In September of last year, I reviewed a book called Kickstarter for the Independent Creator by Madeleine Holly-Rosing about her experiences crowdfunding her paranormal Steampunk comic, Boston Metaphysical Society. When the comic itself came up for review as well, I was eager to see what all the fuss was about.
When last we left our star-crossed lovers, Issy Holt had been forced to marry Trista’s aunt Marcella to broker peace between their two criminal empires. As we join them in this issue, we find that these inconvenient circumstances have not stopped Issy and Trista from carrying on their torrid affair, right under everyone’s noses. While they seem to be safe for now, it will no doubt be extremely dangerous for both of them if anyone else finds out. Meanwhile, Trista agrees to take a secret meeting with the Norwegian, the hired gun whom Trista believes killed her friend and mentor, Governal.
Andrez Bergen is a prolific author, comic creator, and generally creative person. I’ve reviewed a good many of his novels, comics, and other works over the years. They cover a variety of different settings, characters, and themes . . . but, somehow, they nearly always come back to Tobacco-Stained Mountain Goat.
Since the previous issue of Danger Girl: Renegade came out, there’s been a bit of a hiatus, so the memory of what went before might be a little fuzzy. Fortunately, it’s really easy to catch up. Abbey Chase, former Danger Girl, has been captured by the CIA and forced to retrieve a briefcase from someone bad. Who are the bad people? What’s in the briefcase? It doesn’t really matter. It’s Danger Girl.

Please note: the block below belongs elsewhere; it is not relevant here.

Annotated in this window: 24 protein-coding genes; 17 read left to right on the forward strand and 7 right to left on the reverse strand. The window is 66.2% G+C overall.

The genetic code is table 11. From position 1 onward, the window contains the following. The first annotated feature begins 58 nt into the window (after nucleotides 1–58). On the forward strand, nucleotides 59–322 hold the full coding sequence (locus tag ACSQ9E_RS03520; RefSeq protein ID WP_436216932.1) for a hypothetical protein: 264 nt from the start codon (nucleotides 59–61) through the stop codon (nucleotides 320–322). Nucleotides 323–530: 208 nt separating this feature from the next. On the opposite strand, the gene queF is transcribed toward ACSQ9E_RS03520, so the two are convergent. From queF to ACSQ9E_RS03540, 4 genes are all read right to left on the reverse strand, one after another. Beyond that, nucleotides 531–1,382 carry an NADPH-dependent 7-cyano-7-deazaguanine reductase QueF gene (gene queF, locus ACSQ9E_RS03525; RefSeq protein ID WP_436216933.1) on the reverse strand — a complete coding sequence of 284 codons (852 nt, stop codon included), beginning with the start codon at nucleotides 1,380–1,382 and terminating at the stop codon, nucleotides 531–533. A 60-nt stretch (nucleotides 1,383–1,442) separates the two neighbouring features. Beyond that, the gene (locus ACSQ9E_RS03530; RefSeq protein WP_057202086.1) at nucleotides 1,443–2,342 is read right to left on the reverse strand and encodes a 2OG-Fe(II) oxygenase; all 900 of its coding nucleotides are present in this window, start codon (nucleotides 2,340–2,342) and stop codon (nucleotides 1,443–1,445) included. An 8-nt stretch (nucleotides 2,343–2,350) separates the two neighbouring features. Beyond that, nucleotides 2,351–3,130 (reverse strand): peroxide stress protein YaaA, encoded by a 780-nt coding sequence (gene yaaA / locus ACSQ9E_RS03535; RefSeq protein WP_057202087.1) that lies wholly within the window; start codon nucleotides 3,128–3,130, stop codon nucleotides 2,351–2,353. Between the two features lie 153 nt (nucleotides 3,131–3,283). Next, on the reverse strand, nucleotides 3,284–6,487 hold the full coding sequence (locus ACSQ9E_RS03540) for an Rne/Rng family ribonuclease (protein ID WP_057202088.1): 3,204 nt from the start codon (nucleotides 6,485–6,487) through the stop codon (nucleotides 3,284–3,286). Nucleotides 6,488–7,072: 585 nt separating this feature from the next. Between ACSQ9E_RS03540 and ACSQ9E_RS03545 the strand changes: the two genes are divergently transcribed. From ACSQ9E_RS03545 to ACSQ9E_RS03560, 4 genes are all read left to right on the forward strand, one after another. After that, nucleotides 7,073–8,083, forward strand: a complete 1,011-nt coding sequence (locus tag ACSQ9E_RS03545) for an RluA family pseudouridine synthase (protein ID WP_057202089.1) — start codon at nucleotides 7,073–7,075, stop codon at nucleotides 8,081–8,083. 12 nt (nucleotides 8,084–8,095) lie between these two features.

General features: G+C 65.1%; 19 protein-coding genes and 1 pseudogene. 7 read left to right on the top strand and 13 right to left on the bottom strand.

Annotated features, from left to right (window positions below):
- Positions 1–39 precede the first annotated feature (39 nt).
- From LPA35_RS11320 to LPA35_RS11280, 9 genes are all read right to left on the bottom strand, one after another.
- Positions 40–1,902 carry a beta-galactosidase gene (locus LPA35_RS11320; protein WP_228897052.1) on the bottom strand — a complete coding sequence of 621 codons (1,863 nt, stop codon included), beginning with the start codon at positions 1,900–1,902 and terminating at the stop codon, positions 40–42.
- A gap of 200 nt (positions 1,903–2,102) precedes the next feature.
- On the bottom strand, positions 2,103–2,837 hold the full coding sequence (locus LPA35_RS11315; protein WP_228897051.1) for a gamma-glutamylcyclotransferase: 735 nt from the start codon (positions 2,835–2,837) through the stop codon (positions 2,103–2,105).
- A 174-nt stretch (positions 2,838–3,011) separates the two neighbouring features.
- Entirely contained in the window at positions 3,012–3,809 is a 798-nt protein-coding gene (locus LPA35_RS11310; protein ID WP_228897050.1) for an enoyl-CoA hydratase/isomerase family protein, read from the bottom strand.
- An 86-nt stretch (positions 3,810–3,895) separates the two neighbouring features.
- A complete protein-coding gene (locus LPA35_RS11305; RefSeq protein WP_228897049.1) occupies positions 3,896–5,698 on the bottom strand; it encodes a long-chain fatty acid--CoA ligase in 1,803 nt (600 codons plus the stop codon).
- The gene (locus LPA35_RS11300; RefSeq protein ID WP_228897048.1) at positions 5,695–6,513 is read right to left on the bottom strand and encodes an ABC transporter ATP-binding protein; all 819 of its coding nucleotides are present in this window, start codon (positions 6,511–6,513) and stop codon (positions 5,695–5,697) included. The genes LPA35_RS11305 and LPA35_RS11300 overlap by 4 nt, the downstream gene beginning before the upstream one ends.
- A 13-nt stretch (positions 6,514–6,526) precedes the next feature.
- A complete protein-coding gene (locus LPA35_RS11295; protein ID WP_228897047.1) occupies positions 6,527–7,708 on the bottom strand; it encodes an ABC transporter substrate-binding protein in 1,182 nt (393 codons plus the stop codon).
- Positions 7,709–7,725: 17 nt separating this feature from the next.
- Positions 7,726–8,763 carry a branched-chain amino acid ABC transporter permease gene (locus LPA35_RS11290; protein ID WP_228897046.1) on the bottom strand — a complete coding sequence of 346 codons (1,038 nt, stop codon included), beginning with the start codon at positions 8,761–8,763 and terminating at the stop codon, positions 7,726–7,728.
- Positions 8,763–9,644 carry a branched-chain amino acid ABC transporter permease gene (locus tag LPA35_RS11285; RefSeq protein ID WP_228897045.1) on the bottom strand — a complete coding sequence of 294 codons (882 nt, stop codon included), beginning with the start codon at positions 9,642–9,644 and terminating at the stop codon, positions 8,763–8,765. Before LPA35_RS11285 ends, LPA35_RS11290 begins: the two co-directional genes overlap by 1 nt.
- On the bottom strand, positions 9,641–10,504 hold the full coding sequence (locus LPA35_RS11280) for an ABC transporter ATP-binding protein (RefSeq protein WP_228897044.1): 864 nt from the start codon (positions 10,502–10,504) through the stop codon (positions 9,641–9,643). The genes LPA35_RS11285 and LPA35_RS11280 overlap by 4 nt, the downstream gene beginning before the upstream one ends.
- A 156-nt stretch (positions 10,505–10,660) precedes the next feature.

If you’ve read my reviews of the previous Dirk Gently story arc, you may be wondering why I chose to review this one as well. After all, a large part of my reviews consisted of complaining that this wasn’t true to Douglas Adams’ Dirk Gently. Even when I finally admitted that it was a fun and worthwhile comic regardless, there was still a lot of general complaining done about them. So, why am I still reviewing these comics that I keep complaining about? Believe me, no one is more surprised than I. I guess curiosity got the better of me.
This simple, children’s picture book wasn’t at all what I was expecting. Taking place in San Dimas, CA, in the 1920s, we follow the adventures of Betty and the various animals in her life.
This issue begins a new arc in the ongoing saga of eternal war and reincarnation. When we last left our hero, Mali, she had first accepted her destiny as a soldier or “sequel” in this war, then wholly rejected her mission to kill her counterpart on the opposing team. Now, it seems that both of them have disappeared, and each side is in an uproar.
In the first issue, we were introduced to a world where magic is treated like currency. Those with the ability to practice it are the “haves” who run the United States. Those without that ability are the “have nots,” forever relegated to the lower class, the unimportant, the forgotten. We also met Cinder, one of the “have nots” who believes there’s a spell that can give him the magic he doesn’t come by naturally.
The synopsis for this first issue Jonesy said that anyone who likes the comic Lumberjanes would enjoy this comic, as well. I myself am a big fan of Lumberjanes, so, needless to say, I was eager to see what Jonesy had to offer. In reading it, however, the comparison doesn’t really seem accurate.
What is it that makes Velvet such an incredible spy and keeps her a step ahead of everyone else? Is it that she’s brilliant and talented? Partly, but the agency she’s going up against is full of brilliant and talented people, too. Is it that she’s well-equipped? Not even close. She does have a stealth suit that’s bulletproof and a built-in hang glider. That helps. Aside from that, though, she’s scrounging resources wherever she can get them, while facing off against an organization with tons of people and practically unlimited funding.